People started lining up at the Valley Stream store at 9 p.m. on Thanksgiving night. Some people were there because Black Friday has become a free-standing holiday tradition. There's a certain esprit de corps to standing in line with your fellow shoppers. (I confess I do not share this feeling: Years ago when our first child was born, my beloved spouse took me to a 10 percent-off layette sale at a local store. The store was so mobbed and unpleasant that it hit me I'd prefer to go to a 10 percent-on sale to reduce the crushing throng and the cutthroat competition.) But other shoppers get out of bed early the day after Thanksgiving because of special early-bird prices. When we don't ration scarce goods by price, Econ 101 says they will be rationed by having people queue.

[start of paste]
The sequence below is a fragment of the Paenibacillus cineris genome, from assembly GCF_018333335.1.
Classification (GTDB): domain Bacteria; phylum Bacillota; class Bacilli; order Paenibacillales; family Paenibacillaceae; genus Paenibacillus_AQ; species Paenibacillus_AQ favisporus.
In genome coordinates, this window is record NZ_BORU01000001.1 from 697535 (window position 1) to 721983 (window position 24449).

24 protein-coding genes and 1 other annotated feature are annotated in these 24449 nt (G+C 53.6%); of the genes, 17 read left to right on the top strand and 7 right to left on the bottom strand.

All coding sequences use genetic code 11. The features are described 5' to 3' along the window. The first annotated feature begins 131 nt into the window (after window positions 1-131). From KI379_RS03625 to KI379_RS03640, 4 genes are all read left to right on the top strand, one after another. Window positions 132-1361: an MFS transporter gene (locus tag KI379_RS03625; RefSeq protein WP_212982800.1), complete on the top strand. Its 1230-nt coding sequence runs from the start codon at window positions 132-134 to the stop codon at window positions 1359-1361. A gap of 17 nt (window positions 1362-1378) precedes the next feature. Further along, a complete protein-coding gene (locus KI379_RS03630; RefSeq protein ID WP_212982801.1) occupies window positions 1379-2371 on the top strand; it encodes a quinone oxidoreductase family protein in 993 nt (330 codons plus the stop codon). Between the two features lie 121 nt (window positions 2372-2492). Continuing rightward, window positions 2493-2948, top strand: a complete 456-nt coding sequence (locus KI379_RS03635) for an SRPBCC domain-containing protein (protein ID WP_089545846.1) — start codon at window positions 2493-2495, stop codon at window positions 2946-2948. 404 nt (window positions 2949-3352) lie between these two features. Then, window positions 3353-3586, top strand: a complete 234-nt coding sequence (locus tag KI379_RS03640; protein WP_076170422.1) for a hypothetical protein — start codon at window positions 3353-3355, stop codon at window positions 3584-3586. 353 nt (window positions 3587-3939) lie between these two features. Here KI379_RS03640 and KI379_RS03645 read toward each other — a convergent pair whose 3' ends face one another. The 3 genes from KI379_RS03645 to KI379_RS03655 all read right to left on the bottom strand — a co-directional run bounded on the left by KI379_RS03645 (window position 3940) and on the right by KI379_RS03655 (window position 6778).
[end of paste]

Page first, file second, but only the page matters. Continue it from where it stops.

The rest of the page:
To say that the low prices were a but-for cause of this man's death is not to say that Wal-Mart should be legally or morally culpable for low prices. Indeed, there may be so manycontributing causes to this tragedy that it is difficult to assign individual blame.
I'm particularly troubled by reports that police are thinking about charging individual members of the crowd. Whenbehind you start pushing you forward, there is often nothing you can do. And there's a real fear that if you try to resist, you too will be trampled. Part of the tragedy is that there are undoubtedly people in that crowd who know they stepped on something that day, or who, in their excitement, spurred on the surge. These thoughts may haunt them for many years.
New York Times Freakonomics examines the circumstances behind Jdimytai Damour's death in Long Island.